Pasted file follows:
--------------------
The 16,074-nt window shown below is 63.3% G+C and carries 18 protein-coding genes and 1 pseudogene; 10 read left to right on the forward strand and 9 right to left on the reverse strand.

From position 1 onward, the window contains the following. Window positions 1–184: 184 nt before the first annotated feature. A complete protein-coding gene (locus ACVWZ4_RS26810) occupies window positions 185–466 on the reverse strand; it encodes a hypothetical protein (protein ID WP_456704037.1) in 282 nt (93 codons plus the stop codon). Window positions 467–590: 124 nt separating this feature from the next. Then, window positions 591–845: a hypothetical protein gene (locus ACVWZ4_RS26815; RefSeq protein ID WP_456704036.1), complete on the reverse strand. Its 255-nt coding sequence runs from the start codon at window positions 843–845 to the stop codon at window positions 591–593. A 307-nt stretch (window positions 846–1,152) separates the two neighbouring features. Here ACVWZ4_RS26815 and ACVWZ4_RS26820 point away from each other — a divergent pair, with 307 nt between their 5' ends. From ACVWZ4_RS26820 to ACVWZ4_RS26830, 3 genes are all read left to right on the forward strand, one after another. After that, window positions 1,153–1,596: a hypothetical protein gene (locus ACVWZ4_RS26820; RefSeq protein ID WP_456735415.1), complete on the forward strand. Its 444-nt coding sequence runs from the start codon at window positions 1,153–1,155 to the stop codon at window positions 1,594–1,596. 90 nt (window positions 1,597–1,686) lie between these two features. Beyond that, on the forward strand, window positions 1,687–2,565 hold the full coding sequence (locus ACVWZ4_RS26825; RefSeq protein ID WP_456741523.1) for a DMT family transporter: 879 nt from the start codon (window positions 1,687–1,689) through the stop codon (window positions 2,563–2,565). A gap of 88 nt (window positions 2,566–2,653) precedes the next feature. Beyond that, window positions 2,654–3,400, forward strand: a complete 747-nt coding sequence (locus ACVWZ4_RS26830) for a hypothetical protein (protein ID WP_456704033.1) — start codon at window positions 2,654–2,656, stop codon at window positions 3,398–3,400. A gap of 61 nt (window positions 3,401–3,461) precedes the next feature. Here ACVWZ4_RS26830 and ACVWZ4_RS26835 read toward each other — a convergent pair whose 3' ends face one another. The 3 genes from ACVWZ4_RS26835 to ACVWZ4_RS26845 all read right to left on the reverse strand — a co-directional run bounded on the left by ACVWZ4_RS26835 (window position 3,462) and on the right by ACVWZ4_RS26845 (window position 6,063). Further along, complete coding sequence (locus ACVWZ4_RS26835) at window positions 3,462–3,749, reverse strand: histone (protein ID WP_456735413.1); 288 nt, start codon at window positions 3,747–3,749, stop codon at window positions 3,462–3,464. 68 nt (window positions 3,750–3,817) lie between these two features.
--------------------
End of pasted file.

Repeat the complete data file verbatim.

The 16,074-nt window shown below is 63.3% G+C and carries 18 protein-coding genes and 1 pseudogene; 10 read left to right on the forward strand and 9 right to left on the reverse strand.

From position 1 onward, the window contains the following. Window positions 1–184: 184 nt before the first annotated feature. A complete protein-coding gene (locus ACVWZ4_RS26810) occupies window positions 185–466 on the reverse strand; it encodes a hypothetical protein (protein ID WP_456704037.1) in 282 nt (93 codons plus the stop codon). Window positions 467–590: 124 nt separating this feature from the next. Then, window positions 591–845: a hypothetical protein gene (locus ACVWZ4_RS26815; RefSeq protein ID WP_456704036.1), complete on the reverse strand. Its 255-nt coding sequence runs from the start codon at window positions 843–845 to the stop codon at window positions 591–593. A 307-nt stretch (window positions 846–1,152) separates the two neighbouring features. Here ACVWZ4_RS26815 and ACVWZ4_RS26820 point away from each other — a divergent pair, with 307 nt between their 5' ends. From ACVWZ4_RS26820 to ACVWZ4_RS26830, 3 genes are all read left to right on the forward strand, one after another. After that, window positions 1,153–1,596: a hypothetical protein gene (locus ACVWZ4_RS26820; RefSeq protein ID WP_456735415.1), complete on the forward strand. Its 444-nt coding sequence runs from the start codon at window positions 1,153–1,155 to the stop codon at window positions 1,594–1,596. 90 nt (window positions 1,597–1,686) lie between these two features. Beyond that, on the forward strand, window positions 1,687–2,565 hold the full coding sequence (locus ACVWZ4_RS26825; RefSeq protein ID WP_456741523.1) for a DMT family transporter: 879 nt from the start codon (window positions 1,687–1,689) through the stop codon (window positions 2,563–2,565). A gap of 88 nt (window positions 2,566–2,653) precedes the next feature. Beyond that, window positions 2,654–3,400, forward strand: a complete 747-nt coding sequence (locus ACVWZ4_RS26830) for a hypothetical protein (protein ID WP_456704033.1) — start codon at window positions 2,654–2,656, stop codon at window positions 3,398–3,400. A gap of 61 nt (window positions 3,401–3,461) precedes the next feature. Here ACVWZ4_RS26830 and ACVWZ4_RS26835 read toward each other — a convergent pair whose 3' ends face one another. The 3 genes from ACVWZ4_RS26835 to ACVWZ4_RS26845 all read right to left on the reverse strand — a co-directional run bounded on the left by ACVWZ4_RS26835 (window position 3,462) and on the right by ACVWZ4_RS26845 (window position 6,063). Further along, complete coding sequence (locus ACVWZ4_RS26835) at window positions 3,462–3,749, reverse strand: histone (protein ID WP_456735413.1); 288 nt, start codon at window positions 3,747–3,749, stop codon at window positions 3,462–3,464. 68 nt (window positions 3,750–3,817) lie between these two features.